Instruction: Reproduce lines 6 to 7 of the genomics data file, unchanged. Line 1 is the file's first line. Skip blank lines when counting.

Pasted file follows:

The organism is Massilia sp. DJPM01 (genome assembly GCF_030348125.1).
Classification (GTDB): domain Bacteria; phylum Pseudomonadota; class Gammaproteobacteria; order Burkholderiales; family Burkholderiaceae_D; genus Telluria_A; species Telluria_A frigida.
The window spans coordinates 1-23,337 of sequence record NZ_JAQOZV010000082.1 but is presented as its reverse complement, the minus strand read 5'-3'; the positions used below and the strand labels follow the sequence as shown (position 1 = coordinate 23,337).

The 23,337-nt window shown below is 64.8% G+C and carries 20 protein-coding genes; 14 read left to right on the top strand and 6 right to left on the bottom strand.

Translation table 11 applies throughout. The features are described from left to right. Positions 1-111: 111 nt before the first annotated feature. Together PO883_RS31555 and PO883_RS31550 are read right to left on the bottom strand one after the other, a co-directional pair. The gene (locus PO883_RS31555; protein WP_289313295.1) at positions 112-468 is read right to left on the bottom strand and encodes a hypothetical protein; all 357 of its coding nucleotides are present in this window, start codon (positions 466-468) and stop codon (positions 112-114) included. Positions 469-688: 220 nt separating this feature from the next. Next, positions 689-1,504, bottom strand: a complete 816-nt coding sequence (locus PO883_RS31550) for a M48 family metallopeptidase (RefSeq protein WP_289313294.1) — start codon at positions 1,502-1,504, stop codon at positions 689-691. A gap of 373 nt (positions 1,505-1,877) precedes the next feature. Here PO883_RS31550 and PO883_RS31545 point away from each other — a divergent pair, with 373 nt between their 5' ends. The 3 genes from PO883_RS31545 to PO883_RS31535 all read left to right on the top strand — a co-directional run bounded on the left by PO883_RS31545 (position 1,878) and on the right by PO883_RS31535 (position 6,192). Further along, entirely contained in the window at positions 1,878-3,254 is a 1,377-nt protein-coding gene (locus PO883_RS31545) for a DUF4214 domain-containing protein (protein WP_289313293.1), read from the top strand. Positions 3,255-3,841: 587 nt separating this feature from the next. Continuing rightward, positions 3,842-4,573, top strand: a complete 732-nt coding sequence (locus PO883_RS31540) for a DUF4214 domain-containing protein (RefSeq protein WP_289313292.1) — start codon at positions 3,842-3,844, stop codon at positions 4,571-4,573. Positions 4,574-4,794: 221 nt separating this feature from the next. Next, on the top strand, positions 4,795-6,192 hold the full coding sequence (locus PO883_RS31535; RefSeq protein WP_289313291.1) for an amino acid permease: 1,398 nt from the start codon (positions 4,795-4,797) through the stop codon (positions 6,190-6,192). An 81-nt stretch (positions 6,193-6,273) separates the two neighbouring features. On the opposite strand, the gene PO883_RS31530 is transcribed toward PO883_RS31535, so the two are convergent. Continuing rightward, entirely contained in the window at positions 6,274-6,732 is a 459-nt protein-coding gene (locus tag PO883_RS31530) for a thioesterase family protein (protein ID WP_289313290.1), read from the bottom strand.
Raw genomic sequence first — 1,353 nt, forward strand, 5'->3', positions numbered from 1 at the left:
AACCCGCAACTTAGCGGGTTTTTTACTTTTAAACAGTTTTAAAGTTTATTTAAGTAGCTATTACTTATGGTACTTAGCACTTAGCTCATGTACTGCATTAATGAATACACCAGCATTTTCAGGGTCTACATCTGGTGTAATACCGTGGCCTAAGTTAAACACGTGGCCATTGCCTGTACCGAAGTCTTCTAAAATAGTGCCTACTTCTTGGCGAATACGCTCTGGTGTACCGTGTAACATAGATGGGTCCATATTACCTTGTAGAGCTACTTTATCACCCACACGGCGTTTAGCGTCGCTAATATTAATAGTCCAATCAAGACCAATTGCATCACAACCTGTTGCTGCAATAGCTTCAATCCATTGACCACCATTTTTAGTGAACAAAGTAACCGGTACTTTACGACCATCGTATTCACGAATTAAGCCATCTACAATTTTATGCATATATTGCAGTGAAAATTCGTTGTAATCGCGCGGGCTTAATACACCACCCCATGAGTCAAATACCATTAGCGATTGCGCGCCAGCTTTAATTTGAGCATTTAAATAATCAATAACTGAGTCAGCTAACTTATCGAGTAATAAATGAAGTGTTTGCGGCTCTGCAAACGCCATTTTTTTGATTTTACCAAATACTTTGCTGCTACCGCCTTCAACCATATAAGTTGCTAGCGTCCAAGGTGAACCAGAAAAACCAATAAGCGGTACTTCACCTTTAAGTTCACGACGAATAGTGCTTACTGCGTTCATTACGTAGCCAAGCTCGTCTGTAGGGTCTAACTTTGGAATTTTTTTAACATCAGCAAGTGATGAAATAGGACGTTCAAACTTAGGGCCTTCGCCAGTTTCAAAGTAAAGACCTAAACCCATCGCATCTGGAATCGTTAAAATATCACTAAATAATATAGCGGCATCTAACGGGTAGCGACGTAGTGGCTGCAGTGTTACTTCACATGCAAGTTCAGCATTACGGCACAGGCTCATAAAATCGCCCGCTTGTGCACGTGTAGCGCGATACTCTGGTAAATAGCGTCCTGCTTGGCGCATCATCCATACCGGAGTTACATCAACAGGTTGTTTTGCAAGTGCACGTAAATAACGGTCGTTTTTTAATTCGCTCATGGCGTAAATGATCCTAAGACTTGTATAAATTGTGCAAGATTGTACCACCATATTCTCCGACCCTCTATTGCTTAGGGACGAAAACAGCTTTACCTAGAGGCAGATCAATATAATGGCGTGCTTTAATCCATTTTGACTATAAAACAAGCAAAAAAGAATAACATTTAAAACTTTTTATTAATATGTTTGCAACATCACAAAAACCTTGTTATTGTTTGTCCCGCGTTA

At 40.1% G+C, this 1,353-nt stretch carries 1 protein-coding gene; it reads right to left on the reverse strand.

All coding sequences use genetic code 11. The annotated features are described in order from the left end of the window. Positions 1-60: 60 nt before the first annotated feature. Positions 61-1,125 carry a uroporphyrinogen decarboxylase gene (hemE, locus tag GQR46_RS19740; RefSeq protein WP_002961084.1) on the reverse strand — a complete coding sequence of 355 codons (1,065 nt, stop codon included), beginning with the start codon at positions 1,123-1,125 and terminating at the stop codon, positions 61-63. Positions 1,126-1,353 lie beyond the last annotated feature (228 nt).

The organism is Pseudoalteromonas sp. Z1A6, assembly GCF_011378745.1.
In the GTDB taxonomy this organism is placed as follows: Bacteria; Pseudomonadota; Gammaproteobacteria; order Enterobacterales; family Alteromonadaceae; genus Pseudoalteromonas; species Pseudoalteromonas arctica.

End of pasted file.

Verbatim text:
Raw genomic sequence first — 1,353 nt, forward strand, 5'->3', positions numbered from 1 at the left:
AACCCGCAACTTAGCGGGTTTTTTACTTTTAAACAGTTTTAAAGTTTATTTAAGTAGCTATTACTTATGGTACTTAGCACTTAGCTCATGTACTGCATTAATGAATACACCAGCATTTTCAGGGTCTACATCTGGTGTAATACCGTGGCCTAAGTTAAACACGTGGCCATTGCCTGTACCGAAGTCTTCTAAAATAGTGCCTACTTCTTGGCGAATACGCTCTGGTGTACCGTGTAACATAGATGGGTCCATATTACCTTGTAGAGCTACTTTATCACCCACACGGCGTTTAGCGTCGCTAATATTAATAGTCCAATCAAGACCAATTGCATCACAACCTGTTGCTGCAATAGCTTCAATCCATTGACCACCATTTTTAGTGAACAAAGTAACCGGTACTTTACGACCATCGTATTCACGAATTAAGCCATCTACAATTTTATGCATATATTGCAGTGAAAATTCGTTGTAATCGCGCGGGCTTAATACACCACCCCATGAGTCAAATACCATTAGCGATTGCGCGCCAGCTTTAATTTGAGCATTTAAATAATCAATAACTGAGTCAGCTAACTTATCGAGTAATAAATGAAGTGTTTGCGGCTCTGCAAACGCCATTTTTTTGATTTTACCAAATACTTTGCTGCTACCGCCTTCAACCATATAAGTTGCTAGCGTCCAAGGTGAACCAGAAAAACCAATAAGCGGTACTTCACCTTTAAGTTCACGACGAATAGTGCTTACTGCGTTCATTACGTAGCCAAGCTCGTCTGTAGGGTCTAACTTTGGAATTTTTTTAACATCAGCAAGTGATGAAATAGGACGTTCAAACTTAGGGCCTTCGCCAGTTTCAAAGTAAAGACCTAAACCCATCGCATCTGGAATCGTTAAAATATCACTAAATAATATAGCGGCATCTAACGGGTAGCGACGTAGTGGCTGCAGTGTTACTTCACATGCAAGTTCAGCATTACGGCACAGGCTCATAAAATCGCCCGCTTGTGCACGTGTAGCGCGATACTCTGGTAAATAGCGTCCTGCTTGGCGCATCATCCATACCGGAGTTACATCAACAGGTTGTTTTGCAAGTGCACGTAAATAACGGTCGTTTTTTAATTCGCTCATGGCGTAAATGATCCTAAGACTTGTATAAATTGTGCAAGATTGTACCACCATATTCTCCGACCCTCTATTGCTTAGGGACGAAAACAGCTTTACCTAGAGGCAGATCAATATAATGGCGTGCTTTAATCCATTTTGACTATAAAACAAGCAAAAAAGAATAACATTTAAAACTTTTTATTAATATGTTTGCAACATCACAAAAACCTTGTTATTGTTTGTCCCGCGTTA